Most surveys show inflation is one of the top issues in the country. For several months the inflation rate has been hovering just shy of double-digits on a year-over-year basis.
But what if the Federal Reserve is successful in reducing the inflation rate? Does this mean we’re fine? What if, for example, this time next year the year-over-year inflation rate has dropped to 2% — which, by the way — is the Federal Reserve’s target? Should we be dancing in the streets because we’re now back to where we were prior to the surge in inflation?
The answer is — no! If at the end of 2023, the year-over-year inflation rate is 2%, this means prices are still rising, just not as much. Reducing the inflation rate doesn’t mean all prices are falling. Sure, some prices would drop, particularly basic commodities like fuel and food. But most wouldn’t.
Still, if the pace of inflation is slowing, isn’t that good news? It is, but this doesn’t mean everything is fine. The major problem with inflation is not that prices are rising, but that our wages and salaries don’t increase at the same pace. Indeed, in the last two years, prices have risen faster than wages and salaries. This means most households have experienced a reduction in their standard of living.
It gets worse. History shows it’s taken a significant period of time for workers to recover their standard of living, even when the inflation rate moderates. The reason is a recession is usually the policy prescription used to reduce inflation. And during a typical recession, businesses reduce employment and sometimes cut wages for the workers they keep. Both actions cause further erosion in the standard of living.
The bottom line is it may take a while for workers’ incomes to recover from the combined trauma of rising inflation and a job-killing recession, even if the inflation rate is brought back to normal levels.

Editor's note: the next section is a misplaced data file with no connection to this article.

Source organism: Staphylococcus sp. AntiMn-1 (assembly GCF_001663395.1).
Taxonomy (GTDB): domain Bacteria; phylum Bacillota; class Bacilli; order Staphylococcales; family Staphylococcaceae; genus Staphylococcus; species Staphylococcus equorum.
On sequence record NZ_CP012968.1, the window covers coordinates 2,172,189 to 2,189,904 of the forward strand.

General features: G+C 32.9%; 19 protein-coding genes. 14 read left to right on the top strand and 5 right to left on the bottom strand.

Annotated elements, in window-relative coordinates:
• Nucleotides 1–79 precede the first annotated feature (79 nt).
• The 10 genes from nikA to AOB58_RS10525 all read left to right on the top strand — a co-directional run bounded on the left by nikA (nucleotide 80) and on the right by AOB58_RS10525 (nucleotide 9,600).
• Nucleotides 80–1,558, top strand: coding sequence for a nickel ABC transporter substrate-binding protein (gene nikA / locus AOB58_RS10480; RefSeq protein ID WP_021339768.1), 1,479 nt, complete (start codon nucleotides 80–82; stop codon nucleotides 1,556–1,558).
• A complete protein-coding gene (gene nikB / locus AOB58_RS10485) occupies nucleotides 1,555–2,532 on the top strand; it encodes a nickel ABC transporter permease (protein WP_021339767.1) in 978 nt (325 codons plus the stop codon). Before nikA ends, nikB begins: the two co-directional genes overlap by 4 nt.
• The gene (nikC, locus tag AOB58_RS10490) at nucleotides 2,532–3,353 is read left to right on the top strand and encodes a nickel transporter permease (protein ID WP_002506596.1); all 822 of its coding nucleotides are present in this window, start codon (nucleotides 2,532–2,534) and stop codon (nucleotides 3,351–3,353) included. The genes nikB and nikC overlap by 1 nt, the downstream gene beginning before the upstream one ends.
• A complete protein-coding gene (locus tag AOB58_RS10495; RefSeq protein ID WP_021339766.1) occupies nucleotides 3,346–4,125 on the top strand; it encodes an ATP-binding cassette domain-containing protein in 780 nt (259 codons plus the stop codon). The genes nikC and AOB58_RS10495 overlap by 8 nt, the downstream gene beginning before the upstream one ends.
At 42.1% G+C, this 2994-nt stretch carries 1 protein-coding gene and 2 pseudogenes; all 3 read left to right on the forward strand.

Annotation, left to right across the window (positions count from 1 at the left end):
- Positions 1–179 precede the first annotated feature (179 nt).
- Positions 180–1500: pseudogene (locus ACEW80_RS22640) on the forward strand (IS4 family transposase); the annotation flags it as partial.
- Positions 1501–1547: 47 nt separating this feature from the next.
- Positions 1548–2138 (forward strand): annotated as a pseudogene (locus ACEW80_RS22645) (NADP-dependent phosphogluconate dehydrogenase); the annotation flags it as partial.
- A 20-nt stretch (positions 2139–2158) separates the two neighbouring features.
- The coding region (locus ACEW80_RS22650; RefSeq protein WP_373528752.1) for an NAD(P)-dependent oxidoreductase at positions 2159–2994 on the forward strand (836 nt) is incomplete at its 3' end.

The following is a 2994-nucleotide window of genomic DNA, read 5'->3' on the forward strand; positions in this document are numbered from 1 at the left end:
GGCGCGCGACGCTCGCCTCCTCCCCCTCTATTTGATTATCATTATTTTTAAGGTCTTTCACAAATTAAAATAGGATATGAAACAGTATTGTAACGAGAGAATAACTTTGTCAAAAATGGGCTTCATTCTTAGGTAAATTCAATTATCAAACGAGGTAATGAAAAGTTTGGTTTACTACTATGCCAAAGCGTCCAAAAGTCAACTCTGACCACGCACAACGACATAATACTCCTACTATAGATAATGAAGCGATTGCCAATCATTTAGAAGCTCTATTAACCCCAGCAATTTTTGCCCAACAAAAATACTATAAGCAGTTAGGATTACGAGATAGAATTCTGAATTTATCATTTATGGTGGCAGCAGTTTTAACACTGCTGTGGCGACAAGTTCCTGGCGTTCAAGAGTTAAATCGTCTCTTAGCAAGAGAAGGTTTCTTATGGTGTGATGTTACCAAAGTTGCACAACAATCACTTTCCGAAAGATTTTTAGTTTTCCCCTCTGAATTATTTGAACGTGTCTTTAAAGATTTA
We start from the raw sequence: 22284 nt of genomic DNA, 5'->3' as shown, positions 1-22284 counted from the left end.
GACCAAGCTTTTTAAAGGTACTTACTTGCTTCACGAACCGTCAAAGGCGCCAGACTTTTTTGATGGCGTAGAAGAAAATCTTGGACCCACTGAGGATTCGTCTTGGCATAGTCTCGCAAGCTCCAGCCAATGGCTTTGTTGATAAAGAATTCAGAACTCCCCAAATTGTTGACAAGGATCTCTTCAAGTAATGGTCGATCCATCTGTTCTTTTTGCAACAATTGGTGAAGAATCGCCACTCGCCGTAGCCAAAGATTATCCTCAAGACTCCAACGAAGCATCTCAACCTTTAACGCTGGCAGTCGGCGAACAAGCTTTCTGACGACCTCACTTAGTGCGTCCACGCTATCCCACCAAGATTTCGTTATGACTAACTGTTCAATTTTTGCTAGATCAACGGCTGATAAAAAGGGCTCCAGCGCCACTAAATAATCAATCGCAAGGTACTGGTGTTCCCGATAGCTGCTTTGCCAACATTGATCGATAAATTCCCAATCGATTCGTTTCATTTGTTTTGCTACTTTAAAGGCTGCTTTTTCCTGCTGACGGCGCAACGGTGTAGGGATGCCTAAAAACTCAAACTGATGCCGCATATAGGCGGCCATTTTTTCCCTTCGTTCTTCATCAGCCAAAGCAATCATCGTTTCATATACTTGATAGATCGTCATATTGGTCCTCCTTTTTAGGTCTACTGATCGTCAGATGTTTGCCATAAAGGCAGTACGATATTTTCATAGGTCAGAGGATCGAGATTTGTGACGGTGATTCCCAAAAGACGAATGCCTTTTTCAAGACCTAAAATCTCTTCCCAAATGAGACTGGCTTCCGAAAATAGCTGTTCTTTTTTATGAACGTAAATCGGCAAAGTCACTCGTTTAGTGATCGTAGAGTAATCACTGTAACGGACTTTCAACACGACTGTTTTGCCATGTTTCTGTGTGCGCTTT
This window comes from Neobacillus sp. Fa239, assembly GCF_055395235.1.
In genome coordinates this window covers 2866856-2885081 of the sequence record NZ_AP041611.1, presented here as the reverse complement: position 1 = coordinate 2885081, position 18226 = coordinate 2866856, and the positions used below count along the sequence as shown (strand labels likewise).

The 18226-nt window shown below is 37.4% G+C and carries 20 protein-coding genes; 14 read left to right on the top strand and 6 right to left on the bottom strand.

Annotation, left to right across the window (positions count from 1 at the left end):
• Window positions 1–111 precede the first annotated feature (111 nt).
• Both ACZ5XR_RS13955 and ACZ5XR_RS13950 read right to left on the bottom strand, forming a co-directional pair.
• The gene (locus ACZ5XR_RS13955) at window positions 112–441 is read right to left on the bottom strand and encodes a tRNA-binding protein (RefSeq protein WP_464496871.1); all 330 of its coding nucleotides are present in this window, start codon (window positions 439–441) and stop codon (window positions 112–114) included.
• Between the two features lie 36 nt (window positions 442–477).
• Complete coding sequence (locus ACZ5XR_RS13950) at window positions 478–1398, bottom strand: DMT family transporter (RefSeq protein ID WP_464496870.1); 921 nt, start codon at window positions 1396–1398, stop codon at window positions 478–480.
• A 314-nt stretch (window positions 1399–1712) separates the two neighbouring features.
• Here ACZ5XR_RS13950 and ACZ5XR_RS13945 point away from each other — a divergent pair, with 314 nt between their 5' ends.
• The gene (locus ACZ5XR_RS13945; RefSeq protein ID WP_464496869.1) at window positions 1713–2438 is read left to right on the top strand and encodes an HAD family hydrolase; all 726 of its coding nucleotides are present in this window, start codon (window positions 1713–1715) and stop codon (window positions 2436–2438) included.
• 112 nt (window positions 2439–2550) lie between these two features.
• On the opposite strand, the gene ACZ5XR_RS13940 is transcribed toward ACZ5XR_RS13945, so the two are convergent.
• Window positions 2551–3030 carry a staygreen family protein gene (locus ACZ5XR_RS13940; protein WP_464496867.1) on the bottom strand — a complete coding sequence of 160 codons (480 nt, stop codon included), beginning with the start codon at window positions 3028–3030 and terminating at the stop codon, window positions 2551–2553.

Consider these track records of recent inflation/recession combos. It took almost 20 years — yes, 20 years — for the purchasing power of weekly earnings of workers to recover from the combined impacts of the “great inflation” of the early 1980s and consequent recessions that ultimately cut the annual inflation rate from 13% to 3%.
It wasn’t as bad with later combinations of inflation and recession. Inflation jumped in the latter part of the 2000’s decade and prior to the housing recession in 2007-09. But it took only five years for the purchasing power of wages to get beyond the double pounding of inflation and recession.
Now we’re set up for another challenge. Many economists are predicting a recession in late 2022 or early 2023. Hence, even if there is some good news in coming months that the inflation rate is moderating, many households will experience a struggle to regain their previous living standards.
Unless, of course, like on many things, the pandemic has changed the rules. One big change has been the lingering labor shortage. Many businesses can’t find enough workers, and they want to keep ones they have.
This sets up a possible scenario where job cuts with an upcoming recession will be minor. The reason is firms have many unfilled positions to cut, and they don’t want to lose the workers they’ve tried hard to keep. Also, firms may be more forthcoming with pay raises in order to keep valued workers. The combination of more jobs and better pay may reduce the time needed to recover the peak purchasing power of worker earnings in early 2020, prior to the pandemic.
The conclusions are these. First, lowering inflation doesn’t mean lowering prices. It means lowering the rate of increase in prices. Most prices continue to rise.
Second, what matters for your standard of living is the purchasing power of your salary. The purchasing power of your salary can be eroded by both inflation and recession.
Third, this time may be different. Labor shortages may mean a mild uptick in unemployment if a recession occurs.
Walden is a William Neal Reynolds Distinguished Professor Emeritus at North Carolina State University.